Casandra Hall from Ekurhuleni completed a wire-to-wire victory in the 2018 Sanlam South African Women’s Stroke Play Championship at Port Elizabeth Golf Club; credit GolfRSA.

24 April 2018 – It was unquestionably the toughest test of her golf career, but when the chips were down, 18-year-old Casandra Hall held her nerve to box a clutch par putt in extra time that earned her the 2018 Sanlam South Africa Stroke Play Championship title on Tuesday.

The Ebotse golfer opened with a three-under-par 69 and shot 72 in round two at Port Elizabeth Golf Club and, having opened up a four shot lead over playing partners Woo-Ju Son from Gauteng and Swiss amateur Azelia Meichtry, she was primed for a wire-to-wire victory.

However, with a three-club wind sweeping through the tree-lined course, Hall’s lead evaporated quickly as she dropped four shots from the second hole.

She salvaged a birdie at the fifth, but gave the shot back with another bogey at the par five eighth and turned one-over and under major pressure.

Her biggest threat was not Son or Meichtry, but defending champion Kajal Mistry.

South Africa’s top ranked junior won both the Boland Ladies Open in Hermanus and the Ackerman Championship at Langebaan Golf Club in similar windy conditions last year. Coming into the women’s amateur golf’s premier event on the back of a runaway eight stroke victory in the Nomads SA Girls Rose Bowl Championship at Royal Cape, her skills in the wind were paying off.

Mistry made a great start when she offset bogeys at two, six and eight with birdies at three and nine and grabbed a share of the lead through nine holes.

The Randpark golfer took the outright lead with a birdie at 11 after Hall dropped again at the par four 10th. She bogeyed 12 and 15, but three solid pars over the closing holes netted Mistry a final round 74 and she set the clubhouse target at four-over-par 220.

Hall, meanwhile, clawed her way back into contention with a birdie at 13, but slipped to four-over with back-to-back bogeys at 14 and 15. She also made pars at final three holes for a 79 to tie Mistry for the lead at the end of regulation play.

The pair set off for a short course play-off at the 10th and 11th holes.

Hall hit her second in the greenside bunker at 10, while Mistry finished long and left of the green. Hall splashed out to four feet and made the putt, but Mistry chipped to give and tapped in for par.

They moved to 11, where Mistry pulled her tee shot left.

“I also veered left off the tee, but Kajal had a clean shot to the green,” said Hall. “I was further back and had to punch out from under trees. I was in the same spot in the regulation play and it landed just left of the green. Kajal hit hers long and back right, just off the green.”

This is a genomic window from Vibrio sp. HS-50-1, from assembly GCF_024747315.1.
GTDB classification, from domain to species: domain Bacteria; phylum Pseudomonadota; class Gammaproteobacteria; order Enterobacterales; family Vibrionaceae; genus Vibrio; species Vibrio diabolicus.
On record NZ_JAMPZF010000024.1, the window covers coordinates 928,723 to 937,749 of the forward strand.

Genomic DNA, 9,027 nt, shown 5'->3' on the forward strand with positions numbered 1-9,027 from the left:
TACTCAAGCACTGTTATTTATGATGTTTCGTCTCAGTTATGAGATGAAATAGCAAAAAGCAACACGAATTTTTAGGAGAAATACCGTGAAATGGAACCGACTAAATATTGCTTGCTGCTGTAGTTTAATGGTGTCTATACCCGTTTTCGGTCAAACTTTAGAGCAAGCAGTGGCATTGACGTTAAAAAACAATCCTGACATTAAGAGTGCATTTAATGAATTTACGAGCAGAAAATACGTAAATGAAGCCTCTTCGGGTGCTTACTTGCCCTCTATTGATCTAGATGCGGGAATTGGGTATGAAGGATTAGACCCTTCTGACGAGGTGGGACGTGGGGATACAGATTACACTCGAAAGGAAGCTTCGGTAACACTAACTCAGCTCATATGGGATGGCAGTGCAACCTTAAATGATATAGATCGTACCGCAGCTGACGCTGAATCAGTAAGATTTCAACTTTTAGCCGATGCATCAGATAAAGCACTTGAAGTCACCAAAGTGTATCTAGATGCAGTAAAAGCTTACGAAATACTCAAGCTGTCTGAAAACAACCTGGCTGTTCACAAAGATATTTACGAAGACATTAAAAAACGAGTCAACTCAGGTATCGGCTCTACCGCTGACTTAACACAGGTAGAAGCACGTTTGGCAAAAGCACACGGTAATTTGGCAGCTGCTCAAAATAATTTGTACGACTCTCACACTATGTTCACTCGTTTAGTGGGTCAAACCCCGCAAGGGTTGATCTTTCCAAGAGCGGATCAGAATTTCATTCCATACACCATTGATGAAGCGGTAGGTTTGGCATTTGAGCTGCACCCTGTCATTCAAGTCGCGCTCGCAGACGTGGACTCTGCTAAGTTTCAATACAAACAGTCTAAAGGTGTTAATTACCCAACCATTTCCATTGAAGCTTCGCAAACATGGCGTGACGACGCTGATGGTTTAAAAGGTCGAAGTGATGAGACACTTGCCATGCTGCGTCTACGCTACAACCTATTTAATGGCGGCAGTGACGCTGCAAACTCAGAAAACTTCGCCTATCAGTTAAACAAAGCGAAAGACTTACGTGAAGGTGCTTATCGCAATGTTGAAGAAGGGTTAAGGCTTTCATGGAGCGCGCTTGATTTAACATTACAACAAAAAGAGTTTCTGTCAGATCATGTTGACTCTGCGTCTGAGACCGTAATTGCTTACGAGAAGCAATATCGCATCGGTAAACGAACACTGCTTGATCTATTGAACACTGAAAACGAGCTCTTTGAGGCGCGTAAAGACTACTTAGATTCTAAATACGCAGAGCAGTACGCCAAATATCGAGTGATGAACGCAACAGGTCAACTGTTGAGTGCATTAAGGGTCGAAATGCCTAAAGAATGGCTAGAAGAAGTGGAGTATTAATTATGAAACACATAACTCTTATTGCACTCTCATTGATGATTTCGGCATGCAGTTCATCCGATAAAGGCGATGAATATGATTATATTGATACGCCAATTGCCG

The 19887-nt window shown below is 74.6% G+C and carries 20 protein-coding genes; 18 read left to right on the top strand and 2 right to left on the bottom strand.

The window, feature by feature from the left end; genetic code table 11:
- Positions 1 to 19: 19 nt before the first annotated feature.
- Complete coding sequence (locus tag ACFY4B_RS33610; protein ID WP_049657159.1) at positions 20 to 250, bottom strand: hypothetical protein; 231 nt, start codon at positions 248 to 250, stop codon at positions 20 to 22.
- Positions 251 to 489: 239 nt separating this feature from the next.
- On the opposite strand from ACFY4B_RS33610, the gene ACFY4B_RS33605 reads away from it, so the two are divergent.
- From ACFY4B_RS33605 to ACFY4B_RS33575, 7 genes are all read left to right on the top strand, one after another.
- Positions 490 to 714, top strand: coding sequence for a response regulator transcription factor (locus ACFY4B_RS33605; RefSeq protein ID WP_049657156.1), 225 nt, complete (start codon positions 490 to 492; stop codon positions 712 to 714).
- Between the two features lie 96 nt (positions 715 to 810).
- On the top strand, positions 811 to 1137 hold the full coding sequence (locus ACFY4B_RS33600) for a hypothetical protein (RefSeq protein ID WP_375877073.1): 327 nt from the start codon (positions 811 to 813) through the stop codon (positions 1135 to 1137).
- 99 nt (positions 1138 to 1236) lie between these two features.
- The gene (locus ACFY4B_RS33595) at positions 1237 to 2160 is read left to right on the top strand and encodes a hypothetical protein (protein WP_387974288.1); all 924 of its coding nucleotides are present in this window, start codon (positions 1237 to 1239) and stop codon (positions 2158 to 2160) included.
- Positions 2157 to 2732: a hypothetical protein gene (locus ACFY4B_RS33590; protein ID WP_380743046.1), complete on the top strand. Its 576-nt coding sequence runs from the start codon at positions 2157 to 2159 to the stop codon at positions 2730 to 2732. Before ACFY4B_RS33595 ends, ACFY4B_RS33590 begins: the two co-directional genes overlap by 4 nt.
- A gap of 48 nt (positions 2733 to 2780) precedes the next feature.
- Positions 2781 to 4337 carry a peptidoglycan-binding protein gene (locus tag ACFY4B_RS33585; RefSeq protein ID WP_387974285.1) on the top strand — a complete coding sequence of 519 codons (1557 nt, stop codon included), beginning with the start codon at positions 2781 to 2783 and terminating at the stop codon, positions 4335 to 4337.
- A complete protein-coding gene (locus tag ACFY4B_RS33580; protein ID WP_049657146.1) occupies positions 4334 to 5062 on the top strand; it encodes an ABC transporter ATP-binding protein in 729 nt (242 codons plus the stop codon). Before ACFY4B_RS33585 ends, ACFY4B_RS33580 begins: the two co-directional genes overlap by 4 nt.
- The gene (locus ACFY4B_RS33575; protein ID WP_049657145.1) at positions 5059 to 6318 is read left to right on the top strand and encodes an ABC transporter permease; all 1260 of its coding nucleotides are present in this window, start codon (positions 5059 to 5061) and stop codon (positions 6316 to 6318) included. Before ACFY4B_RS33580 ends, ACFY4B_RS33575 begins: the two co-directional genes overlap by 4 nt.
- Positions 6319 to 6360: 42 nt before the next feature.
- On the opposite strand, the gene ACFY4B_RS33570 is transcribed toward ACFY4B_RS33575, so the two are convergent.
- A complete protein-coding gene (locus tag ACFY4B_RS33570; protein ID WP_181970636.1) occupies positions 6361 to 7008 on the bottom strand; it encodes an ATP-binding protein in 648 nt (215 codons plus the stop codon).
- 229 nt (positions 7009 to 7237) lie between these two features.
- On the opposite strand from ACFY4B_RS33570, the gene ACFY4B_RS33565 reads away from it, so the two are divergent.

Hall fluffed her chip but got onto the green. Mistry’s birdie putt ran 12 foot past the hole, but it was still inside Hall’s putt. And she hit it to perfection.

“The putt was on the same line as in the morning and I knew it was good when I hit it,” said Hall. “Kajal knew she had to five hers a chance, but she knocked it three foot past. I can’t describe the joy I felt after finally winning. I had too many close calls to count in the last two years, and to finally get through the door in this championship is so inspiring.”

Happy with the result, Hall was frank about her shaky start.

“The wind really got to me,” she said. “I just couldn’t get comfortable and I hit too many high shots, and the bogeys kept mounting. And if I made a birdie, I’d dropped a shot right away. I had bad bounces and lip-outs and it all just added up.

“After the first nine holes, I took a good look at my scorecard and told myself to pull it together. The last nine holes was a grind; I was just trying to limit the damage and keep Kajal from running away with the championship.”

Hall said her first round 69 was the highlight of the week.

“I know most people would say the win, but really, breaking par on the first day was huge for me. It gave me so much confidence to know I could beat the best golfers in the field and that kind of carried me through the tournament.

“I am incredibly proud to be the Sanlam SA Amateur Stroke Play champion. This is the second most esteemed event in amateur golf. I’m dedicating this to my mom, Charmaine, who has waited nine years for this moment.  It’s a dream come true after so many runner-up finishes and now I have the belief that I can pull off the double and win the Sanlam SA Amateur, as well.”

Twelve-year-old Kamaya Moodliar from Umhlali Country Club in KwaZulu-Natal won the B-Division title in the South African Women’s Stroke Play Championship with a 14-stroke victory in a wire-to-wire performance at Port Elizabeth Golf Club; credit GolfRSA.

In the B-Division, 12-year-old Kamaya Moodliar from KwaZulu-Natal also wrapped up wire-to-wire result. The Umhlali teenager carded rounds of 82, 86 and 83 to win by 14 strokes from Gauteng’s Lauren Clough and Sanet Pieterse from Border a winning total of 251.

Lara Giddy from Eastern Province finished a further shot back in fourth on 266.

Click HERE for the A-Division Results
Click HERE for the B-Division Results

Written and released by Lali Stander on behalf of GolfRSA.